The second scenario envisages medical teams withdrawing treatment and/or nourishment on the basis of a request by the family of a dying patient who is no longer conscious and has not made any instructions.

The third would apply to cases where treatment is serving only to sustain life artificially.

The author of the report, Professor Didier Sicard, stressed that he did not support any measures which “suddenly and prematurely end life.”

“We are radically opposed to inscribing euthanasia in law,” Sicard told a press conference.

He also stressed that he was not advocating Swiss-style clinics where people are provided with lethal medication to enable them to end their own lives.

Instead, Sicard said he favoured amendments to a 2005 law which already authorises doctors to administer painkilling drugs at levels they know will, as a secondary effect, shorten a patient’s life.

Sicard’s report was drawn up after extensive consultation with the terminally ill and their families which revealed widespread dissatisfaction with a “cure at all costs” culture in the medical establishment.

Monsanto loses dispute on modified soy in European Union Court

EFE

The Court of Justice of the European Union issued a contrary decision to the multinational Monsanto who for years charged farmers for patent rights on genetically modified soya in a dispute with the Government of Argentina and several companies.

The Community Justice dictated the verdict in a case where Monsanto denounced the Netherlands for importing seeds from Argentina for several companies, “RR soy” whose genes had been created in Europe by the American  company.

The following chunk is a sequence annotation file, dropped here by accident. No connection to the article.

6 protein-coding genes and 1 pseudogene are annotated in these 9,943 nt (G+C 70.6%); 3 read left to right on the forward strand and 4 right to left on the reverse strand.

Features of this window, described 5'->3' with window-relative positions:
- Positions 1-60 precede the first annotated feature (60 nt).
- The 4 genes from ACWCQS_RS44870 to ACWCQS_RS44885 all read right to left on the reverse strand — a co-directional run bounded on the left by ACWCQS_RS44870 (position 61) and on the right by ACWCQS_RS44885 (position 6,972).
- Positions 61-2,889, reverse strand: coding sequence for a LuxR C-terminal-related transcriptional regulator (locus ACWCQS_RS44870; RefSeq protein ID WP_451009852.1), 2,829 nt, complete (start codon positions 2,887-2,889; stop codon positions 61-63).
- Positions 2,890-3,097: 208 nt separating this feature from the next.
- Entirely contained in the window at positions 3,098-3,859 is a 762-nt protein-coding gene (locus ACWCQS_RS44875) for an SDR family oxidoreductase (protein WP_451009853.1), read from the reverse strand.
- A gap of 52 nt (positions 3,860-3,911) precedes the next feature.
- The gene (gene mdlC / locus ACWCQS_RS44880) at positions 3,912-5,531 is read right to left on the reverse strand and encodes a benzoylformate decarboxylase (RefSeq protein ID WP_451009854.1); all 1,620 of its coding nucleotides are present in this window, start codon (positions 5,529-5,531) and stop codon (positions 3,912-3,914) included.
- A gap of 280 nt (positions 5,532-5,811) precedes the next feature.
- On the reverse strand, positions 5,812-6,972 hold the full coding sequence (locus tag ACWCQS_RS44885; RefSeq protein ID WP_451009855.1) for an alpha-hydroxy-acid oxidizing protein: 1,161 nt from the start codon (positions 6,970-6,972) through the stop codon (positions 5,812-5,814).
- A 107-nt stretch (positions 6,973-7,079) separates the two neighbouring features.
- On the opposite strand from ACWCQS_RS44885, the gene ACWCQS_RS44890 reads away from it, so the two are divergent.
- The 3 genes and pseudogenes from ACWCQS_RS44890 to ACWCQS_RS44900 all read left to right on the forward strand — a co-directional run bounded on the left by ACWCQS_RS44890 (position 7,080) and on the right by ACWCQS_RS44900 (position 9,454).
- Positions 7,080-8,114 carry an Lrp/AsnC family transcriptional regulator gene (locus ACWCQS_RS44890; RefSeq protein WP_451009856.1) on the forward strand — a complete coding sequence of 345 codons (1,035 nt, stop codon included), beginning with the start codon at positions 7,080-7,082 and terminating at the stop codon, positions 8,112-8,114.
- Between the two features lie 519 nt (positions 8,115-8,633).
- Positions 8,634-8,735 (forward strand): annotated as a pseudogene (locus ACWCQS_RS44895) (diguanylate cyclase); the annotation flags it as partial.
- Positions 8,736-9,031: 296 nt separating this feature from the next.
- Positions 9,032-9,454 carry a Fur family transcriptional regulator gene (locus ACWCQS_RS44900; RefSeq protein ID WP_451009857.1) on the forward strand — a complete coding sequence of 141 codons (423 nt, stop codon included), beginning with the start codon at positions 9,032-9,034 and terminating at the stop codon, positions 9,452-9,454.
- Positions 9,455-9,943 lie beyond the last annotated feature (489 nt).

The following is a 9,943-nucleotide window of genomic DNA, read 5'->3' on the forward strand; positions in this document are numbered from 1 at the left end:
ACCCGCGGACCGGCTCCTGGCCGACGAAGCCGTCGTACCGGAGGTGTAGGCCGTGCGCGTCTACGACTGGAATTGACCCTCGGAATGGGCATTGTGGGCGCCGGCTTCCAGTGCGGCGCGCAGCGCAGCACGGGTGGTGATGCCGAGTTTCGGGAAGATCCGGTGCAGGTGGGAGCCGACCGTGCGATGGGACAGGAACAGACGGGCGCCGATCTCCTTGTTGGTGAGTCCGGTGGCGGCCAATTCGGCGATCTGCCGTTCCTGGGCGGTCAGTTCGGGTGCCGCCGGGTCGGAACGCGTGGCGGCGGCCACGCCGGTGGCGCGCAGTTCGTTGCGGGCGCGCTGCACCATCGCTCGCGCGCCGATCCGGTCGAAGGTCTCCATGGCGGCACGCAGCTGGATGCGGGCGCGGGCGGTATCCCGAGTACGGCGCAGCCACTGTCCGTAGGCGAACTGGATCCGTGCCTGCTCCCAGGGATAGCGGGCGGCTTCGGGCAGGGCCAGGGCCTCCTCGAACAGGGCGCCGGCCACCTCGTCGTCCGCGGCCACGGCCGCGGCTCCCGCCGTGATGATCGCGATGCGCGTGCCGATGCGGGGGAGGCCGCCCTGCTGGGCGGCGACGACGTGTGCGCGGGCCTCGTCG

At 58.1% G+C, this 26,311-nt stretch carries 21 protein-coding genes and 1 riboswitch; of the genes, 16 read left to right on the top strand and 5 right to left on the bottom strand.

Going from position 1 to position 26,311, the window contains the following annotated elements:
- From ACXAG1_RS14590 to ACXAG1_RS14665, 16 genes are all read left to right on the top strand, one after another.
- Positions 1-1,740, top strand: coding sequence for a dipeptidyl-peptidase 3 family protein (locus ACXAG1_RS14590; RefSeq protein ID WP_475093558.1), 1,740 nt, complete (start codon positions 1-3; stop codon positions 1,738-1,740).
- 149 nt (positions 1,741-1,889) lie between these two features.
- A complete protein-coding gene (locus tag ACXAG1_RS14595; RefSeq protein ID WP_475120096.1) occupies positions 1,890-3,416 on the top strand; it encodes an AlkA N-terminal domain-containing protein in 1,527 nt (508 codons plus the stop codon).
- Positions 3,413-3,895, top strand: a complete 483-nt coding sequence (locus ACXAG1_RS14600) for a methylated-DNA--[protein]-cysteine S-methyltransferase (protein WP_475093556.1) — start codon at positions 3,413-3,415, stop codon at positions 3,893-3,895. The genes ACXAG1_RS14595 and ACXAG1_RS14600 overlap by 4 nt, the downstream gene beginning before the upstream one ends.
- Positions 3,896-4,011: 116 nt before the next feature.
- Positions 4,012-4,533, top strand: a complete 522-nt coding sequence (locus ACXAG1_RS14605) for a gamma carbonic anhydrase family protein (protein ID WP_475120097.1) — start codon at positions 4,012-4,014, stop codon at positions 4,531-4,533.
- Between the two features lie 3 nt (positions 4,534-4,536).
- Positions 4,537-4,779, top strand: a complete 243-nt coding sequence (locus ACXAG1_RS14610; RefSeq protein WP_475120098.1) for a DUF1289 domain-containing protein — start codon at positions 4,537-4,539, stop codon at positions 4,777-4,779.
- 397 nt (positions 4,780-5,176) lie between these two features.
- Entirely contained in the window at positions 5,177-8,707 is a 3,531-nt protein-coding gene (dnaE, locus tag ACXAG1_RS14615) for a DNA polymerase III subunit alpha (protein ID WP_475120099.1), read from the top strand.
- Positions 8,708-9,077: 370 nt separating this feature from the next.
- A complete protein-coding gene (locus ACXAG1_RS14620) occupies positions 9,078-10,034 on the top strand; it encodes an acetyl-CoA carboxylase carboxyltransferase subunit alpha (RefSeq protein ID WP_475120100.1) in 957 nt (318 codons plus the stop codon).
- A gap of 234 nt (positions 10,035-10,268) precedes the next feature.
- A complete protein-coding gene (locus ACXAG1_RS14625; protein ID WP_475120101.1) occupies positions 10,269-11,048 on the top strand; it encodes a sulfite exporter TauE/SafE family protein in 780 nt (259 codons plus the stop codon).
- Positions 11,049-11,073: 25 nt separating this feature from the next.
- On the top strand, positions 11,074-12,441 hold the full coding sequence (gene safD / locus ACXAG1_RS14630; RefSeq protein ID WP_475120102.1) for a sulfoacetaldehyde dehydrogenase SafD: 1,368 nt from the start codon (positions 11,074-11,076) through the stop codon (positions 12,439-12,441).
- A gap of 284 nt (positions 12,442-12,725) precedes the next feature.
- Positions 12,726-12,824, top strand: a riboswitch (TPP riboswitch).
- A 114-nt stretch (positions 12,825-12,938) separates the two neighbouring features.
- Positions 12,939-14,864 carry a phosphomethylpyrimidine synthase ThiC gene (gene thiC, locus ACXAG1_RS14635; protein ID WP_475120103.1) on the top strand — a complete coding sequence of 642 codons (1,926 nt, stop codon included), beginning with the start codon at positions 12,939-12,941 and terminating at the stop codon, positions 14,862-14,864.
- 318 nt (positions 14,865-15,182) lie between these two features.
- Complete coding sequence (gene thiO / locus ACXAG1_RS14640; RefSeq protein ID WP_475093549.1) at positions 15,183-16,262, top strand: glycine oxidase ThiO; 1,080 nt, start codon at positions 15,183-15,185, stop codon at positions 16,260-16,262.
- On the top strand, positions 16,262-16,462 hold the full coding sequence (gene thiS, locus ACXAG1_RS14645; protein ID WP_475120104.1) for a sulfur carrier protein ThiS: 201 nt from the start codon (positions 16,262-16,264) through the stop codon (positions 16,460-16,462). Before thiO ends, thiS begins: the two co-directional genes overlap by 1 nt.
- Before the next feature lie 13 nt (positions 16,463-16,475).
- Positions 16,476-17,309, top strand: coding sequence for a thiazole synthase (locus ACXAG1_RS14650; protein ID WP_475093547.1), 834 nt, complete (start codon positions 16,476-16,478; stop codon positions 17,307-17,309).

Between 2005 and 2006, the trade dispute gained momentum because Monsanto confiscated soybean seeds from Argentina in Europe in order to levy royalties.   Monsanto, however, had not registered the gene in Argentina, where this variety is used in large quantities.

The patent consists of a “DNA sequence” inserted into the soybean plant that causes it to resist a herbicide (glyphosate), removing weeds without damaging the crop.   The Court opined that the patented gene was in “residual” state and that Monsanto could not prevent the sale of a product containing in the European Union.

The judges state that the Community rules in the EU that supports biotechnological inventions protects such products as long as  “the genetic information that the product contains performs its function effectively in that matter.”   This means that the Court considers that although the seeds had traces of imported soybeans, it is an end or  “inert” product which has undergone several operations of “processing” so the “genetic information” no longer carries the initial function.